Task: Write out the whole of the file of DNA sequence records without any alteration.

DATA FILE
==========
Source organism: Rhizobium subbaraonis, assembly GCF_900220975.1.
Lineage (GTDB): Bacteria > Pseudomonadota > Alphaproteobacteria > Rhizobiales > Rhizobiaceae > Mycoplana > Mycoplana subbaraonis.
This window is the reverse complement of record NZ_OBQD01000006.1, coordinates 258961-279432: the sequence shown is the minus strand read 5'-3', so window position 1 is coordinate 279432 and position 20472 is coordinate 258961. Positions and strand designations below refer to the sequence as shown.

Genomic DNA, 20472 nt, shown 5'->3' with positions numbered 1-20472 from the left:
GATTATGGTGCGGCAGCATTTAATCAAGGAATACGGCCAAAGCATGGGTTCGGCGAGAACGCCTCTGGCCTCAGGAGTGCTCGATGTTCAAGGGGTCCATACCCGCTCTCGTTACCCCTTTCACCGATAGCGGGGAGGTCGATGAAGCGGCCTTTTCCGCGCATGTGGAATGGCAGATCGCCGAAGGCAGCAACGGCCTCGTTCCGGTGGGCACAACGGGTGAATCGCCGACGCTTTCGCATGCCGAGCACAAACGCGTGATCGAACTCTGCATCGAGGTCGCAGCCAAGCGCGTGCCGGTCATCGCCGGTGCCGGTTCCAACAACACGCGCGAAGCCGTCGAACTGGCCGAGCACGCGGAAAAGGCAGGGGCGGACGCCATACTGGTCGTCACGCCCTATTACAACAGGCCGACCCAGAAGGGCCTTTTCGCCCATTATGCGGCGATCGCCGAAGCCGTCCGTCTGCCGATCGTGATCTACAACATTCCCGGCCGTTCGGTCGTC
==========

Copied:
Source organism: Rhizobium subbaraonis, assembly GCF_900220975.1.
Lineage (GTDB): Bacteria > Pseudomonadota > Alphaproteobacteria > Rhizobiales > Rhizobiaceae > Mycoplana > Mycoplana subbaraonis.
This window is the reverse complement of record NZ_OBQD01000006.1, coordinates 258961-279432: the sequence shown is the minus strand read 5'-3', so window position 1 is coordinate 279432 and position 20472 is coordinate 258961. Positions and strand designations below refer to the sequence as shown.

Genomic DNA, 20472 nt, shown 5'->3' with positions numbered 1-20472 from the left:
GATTATGGTGCGGCAGCATTTAATCAAGGAATACGGCCAAAGCATGGGTTCGGCGAGAACGCCTCTGGCCTCAGGAGTGCTCGATGTTCAAGGGGTCCATACCCGCTCTCGTTACCCCTTTCACCGATAGCGGGGAGGTCGATGAAGCGGCCTTTTCCGCGCATGTGGAATGGCAGATCGCCGAAGGCAGCAACGGCCTCGTTCCGGTGGGCACAACGGGTGAATCGCCGACGCTTTCGCATGCCGAGCACAAACGCGTGATCGAACTCTGCATCGAGGTCGCAGCCAAGCGCGTGCCGGTCATCGCCGGTGCCGGTTCCAACAACACGCGCGAAGCCGTCGAACTGGCCGAGCACGCGGAAAAGGCAGGGGCGGACGCCATACTGGTCGTCACGCCCTATTACAACAGGCCGACCCAGAAGGGCCTTTTCGCCCATTATGCGGCGATCGCCGAAGCCGTCCGTCTGCCGATCGTGATCTACAACATTCCCGGCCGTTCGGTCGTC